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Usual Adult Dose for:
Additional dosage information:
Usual Adult Dose for Obesity
Initial dose: 25 to 50 mg orally once a day in the midmorning or midafternoon
Maintenance dose: 25 to 50 mg orally one to three times a day; dose or frequency should be individualized based on the patient's needs and response
A single daily dose is preferably given in midmorning or midafternoon, according to the patient's eating habits. It may be desirable to avoid late afternoon administration in some patients.
Renal Dose Adjustments
Data not available
Liver Dose Adjustments
Data not available
Benzphetamine is contraindicated in patients with advanced arteriosclerosis, symptomatic cardiovascular disease (including arrhythmias), moderate to severe hypertension, hyperthyroidism, glaucoma, or known hypersensitivity or idiosyncrasy to sympathomimetic amines. Caution should be exercised when prescribing amphetamines to patients with mild hypertension.
Benzphetamine should not be administered concurrently or within 14 days following use of monoamine oxidase inhibitors, since such use may result in hypertensive crisis. In addition, benzphetamine should not be used concomitantly with other CNS stimulants.
Benzphetamine may cause fetal harm and is contraindicated in women who are or may become pregnant. Any patient who becomes pregnant while taking benzphetamine should be apprised of the potential hazard to the fetus.
Benzphetamine should not be administered to agitated patients or patients with a history of drug abuse.
Benzphetamine is listed as a Schedule III drug under the Controlled Substances Act by the Drug Enforcement Agency. Amphetamines are subject to abuse, which may be associated with psychological dependence and severe social dysfunction. Abrupt cessation following prolonged exposure to high dosages can result in extreme fatigue and mental depression, as well as changes on the sleep EEG. In general, the smallest quantity feasible should be prescribed at any one time in order to minimize the possibility of overdosage.
Benzphetamine is not recommended for patients who used any anorectic agents within the prior year.
Benzphetamine should not be used in combination with other anorectic agents (including prescription, over-the-counter, and herbal products). Concomitant use has not been studied and may have the potential for serious cardiac problems.
The onset or aggravation of exertional dyspnea or unexplained symptoms of angina pectoris, syncope, or lower extremity edema suggest the possibility of pulmonary hypertension development. If such symptoms occur, benzphetamine should be discontinued at once, and the patient should be evaluated for pulmonary hypertension.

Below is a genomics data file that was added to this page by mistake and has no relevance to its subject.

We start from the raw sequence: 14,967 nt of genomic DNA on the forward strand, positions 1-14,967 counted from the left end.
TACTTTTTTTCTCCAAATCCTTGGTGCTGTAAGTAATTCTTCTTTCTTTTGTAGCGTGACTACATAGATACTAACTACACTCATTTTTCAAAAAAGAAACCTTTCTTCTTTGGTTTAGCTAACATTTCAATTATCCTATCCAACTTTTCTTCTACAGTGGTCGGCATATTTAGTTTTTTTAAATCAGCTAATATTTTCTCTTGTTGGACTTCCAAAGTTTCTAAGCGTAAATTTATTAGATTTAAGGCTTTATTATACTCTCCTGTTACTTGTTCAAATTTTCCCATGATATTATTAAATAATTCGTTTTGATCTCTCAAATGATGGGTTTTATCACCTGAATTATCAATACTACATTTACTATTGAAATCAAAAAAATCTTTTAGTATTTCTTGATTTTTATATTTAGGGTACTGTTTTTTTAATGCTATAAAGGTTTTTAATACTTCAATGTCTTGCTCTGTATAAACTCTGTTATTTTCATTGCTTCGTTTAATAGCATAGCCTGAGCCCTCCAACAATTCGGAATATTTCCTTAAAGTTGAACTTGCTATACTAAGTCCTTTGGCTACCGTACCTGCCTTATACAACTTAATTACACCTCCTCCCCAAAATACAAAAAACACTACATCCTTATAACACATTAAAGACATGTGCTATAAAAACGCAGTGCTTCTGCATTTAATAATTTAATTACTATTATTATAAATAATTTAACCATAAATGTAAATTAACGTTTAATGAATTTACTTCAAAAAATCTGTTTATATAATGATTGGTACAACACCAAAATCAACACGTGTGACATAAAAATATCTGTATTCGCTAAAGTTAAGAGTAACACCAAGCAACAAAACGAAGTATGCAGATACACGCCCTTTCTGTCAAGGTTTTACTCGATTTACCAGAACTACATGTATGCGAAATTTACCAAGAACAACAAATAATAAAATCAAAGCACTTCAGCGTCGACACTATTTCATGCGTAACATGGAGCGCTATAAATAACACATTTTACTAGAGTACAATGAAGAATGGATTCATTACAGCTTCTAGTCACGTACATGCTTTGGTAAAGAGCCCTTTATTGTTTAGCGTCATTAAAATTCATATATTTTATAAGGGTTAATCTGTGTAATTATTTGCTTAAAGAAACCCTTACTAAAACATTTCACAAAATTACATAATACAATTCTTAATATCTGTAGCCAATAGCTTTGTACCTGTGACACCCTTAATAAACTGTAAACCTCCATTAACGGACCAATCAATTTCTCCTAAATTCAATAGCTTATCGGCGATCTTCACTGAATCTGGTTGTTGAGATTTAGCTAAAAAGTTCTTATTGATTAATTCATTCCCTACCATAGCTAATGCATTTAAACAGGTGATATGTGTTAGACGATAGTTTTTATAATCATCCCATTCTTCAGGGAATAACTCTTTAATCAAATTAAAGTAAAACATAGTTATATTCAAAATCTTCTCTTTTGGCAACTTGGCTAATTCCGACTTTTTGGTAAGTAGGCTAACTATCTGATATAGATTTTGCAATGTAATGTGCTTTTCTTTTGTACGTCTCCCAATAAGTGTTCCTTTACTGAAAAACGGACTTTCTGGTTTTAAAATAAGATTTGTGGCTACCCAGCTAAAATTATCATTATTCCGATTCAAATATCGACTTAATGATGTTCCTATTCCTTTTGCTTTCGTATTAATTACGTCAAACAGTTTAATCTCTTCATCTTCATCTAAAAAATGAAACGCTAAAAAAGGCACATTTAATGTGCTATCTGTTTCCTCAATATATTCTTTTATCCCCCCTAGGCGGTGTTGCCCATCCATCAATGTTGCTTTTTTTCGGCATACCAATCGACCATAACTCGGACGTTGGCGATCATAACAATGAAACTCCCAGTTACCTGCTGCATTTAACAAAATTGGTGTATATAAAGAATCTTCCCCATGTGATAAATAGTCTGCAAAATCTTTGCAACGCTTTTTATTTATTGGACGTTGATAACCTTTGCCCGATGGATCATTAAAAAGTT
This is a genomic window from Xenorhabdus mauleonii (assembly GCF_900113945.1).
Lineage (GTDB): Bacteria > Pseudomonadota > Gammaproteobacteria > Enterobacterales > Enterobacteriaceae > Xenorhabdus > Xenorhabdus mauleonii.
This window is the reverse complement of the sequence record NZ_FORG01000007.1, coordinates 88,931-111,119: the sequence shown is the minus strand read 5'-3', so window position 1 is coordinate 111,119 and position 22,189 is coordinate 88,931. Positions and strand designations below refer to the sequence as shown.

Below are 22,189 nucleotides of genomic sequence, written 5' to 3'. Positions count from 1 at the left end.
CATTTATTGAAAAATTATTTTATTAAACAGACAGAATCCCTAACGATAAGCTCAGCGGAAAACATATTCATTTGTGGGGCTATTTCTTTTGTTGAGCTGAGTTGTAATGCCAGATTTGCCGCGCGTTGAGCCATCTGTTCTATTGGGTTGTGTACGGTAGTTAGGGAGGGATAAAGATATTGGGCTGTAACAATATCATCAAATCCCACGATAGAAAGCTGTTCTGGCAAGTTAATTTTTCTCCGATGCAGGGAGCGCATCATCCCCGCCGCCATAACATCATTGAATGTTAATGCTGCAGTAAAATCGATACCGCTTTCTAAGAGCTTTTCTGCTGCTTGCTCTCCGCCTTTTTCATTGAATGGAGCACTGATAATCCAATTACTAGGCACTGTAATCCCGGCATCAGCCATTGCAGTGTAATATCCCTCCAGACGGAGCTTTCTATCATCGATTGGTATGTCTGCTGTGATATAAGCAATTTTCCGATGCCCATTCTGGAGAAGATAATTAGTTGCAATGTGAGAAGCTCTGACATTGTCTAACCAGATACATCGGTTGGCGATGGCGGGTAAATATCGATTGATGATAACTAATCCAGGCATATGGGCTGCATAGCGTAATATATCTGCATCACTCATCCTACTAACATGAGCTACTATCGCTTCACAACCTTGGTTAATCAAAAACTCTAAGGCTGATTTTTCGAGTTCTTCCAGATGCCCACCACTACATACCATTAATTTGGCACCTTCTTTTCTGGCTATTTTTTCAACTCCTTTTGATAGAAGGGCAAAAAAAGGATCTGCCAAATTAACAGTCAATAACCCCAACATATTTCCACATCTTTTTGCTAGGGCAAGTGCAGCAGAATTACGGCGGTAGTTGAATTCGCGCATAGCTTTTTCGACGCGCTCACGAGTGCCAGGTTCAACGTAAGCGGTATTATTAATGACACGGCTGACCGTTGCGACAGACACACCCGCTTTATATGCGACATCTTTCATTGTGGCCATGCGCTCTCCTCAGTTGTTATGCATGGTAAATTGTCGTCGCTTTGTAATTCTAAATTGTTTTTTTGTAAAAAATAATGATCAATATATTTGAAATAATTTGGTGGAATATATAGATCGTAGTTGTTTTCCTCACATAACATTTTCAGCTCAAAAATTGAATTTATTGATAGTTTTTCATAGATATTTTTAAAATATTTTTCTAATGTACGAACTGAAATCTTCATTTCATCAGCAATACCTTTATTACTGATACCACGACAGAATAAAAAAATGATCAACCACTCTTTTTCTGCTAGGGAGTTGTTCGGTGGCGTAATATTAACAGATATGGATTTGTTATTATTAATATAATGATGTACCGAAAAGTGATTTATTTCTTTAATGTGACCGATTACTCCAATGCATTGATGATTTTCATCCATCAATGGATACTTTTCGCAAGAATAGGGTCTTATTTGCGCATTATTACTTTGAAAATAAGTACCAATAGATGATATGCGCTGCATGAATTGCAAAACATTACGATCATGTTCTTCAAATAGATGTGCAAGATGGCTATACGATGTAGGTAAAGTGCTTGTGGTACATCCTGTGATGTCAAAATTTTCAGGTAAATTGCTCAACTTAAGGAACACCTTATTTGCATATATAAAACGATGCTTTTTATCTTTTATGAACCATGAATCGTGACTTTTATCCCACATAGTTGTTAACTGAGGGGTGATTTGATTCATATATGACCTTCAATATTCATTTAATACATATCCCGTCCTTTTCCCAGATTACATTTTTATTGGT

Valvular heart disease associated with the use of some anorectic agents such as fenfluramine and dexfenfluramine has been reported. Possible causal factors include extended duration of use, higher than recommended dosage, and/or concomitant use with other anorectics. No cases of this valvulopathy have been reported with benzphetamine monotherapy.
The potential risk of serious side effects (such as valvular heart disease and pulmonary hypertension) should be considered carefully against the potential benefit of weight loss. Baseline cardiac evaluation should be considered to detect preexisting valvular heart diseases or pulmonary hypertension prior to initiation of benzphetamine therapy. Benzphetamine is not recommended in patients with known heart murmur or valvular heart disease. Echocardiogram (during and after treatment) could help detect the occurrence of any valvular disorders. To limit unnecessary exposure and risks, treatment should be continued only if the patient has satisfactory weight loss within the first 4 weeks.
Tachyphylaxis and tolerance have been demonstrated with amphetamines. When tolerance to the anorectic effect of benzphetamine develops, the recommended dosage should not be exceeded in an attempt to increase the effect; rather, the drug should be discontinued.
Safety and efficacy have not been established in patients aged 65 years of age or older. Caution is advised when prescribing benzphetamine to patients over the age of 65. Because of the greater frequency of decreased hepatic, renal, and cardiac function, dosage selection for the elderly should start at the low end of the dosing range.
Safety and efficacy have not been established in pediatric patients. The use of benzphetamine in children under the age of 12 is not recommended.
Data not available